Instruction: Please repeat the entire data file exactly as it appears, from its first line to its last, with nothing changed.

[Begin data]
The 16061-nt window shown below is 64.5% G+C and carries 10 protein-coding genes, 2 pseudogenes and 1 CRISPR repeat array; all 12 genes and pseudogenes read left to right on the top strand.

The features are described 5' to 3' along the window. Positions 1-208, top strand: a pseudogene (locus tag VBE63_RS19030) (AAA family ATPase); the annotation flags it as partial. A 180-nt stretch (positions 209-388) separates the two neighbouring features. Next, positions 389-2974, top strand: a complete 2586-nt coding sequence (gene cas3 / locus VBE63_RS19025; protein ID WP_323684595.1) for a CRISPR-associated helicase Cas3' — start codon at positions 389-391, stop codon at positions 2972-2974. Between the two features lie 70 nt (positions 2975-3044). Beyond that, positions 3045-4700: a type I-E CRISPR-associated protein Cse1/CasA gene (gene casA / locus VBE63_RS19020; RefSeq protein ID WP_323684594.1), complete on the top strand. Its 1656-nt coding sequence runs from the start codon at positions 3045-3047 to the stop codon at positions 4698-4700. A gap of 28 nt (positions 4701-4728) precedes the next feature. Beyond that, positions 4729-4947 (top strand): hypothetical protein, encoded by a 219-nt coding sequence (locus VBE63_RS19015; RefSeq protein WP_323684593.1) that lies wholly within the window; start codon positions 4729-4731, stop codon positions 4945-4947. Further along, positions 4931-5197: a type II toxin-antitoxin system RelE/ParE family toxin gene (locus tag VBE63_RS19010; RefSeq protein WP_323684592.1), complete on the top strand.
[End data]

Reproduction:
The 16061-nt window shown below is 64.5% G+C and carries 10 protein-coding genes, 2 pseudogenes and 1 CRISPR repeat array; all 12 genes and pseudogenes read left to right on the top strand.

The features are described 5' to 3' along the window. Positions 1-208, top strand: a pseudogene (locus tag VBE63_RS19030) (AAA family ATPase); the annotation flags it as partial. A 180-nt stretch (positions 209-388) separates the two neighbouring features. Next, positions 389-2974, top strand: a complete 2586-nt coding sequence (gene cas3 / locus VBE63_RS19025; protein ID WP_323684595.1) for a CRISPR-associated helicase Cas3' — start codon at positions 389-391, stop codon at positions 2972-2974. Between the two features lie 70 nt (positions 2975-3044). Beyond that, positions 3045-4700: a type I-E CRISPR-associated protein Cse1/CasA gene (gene casA / locus VBE63_RS19020; RefSeq protein ID WP_323684594.1), complete on the top strand. Its 1656-nt coding sequence runs from the start codon at positions 3045-3047 to the stop codon at positions 4698-4700. A gap of 28 nt (positions 4701-4728) precedes the next feature. Beyond that, positions 4729-4947 (top strand): hypothetical protein, encoded by a 219-nt coding sequence (locus VBE63_RS19015; RefSeq protein WP_323684593.1) that lies wholly within the window; start codon positions 4729-4731, stop codon positions 4945-4947. Further along, positions 4931-5197: a type II toxin-antitoxin system RelE/ParE family toxin gene (locus tag VBE63_RS19010; RefSeq protein WP_323684592.1), complete on the top strand.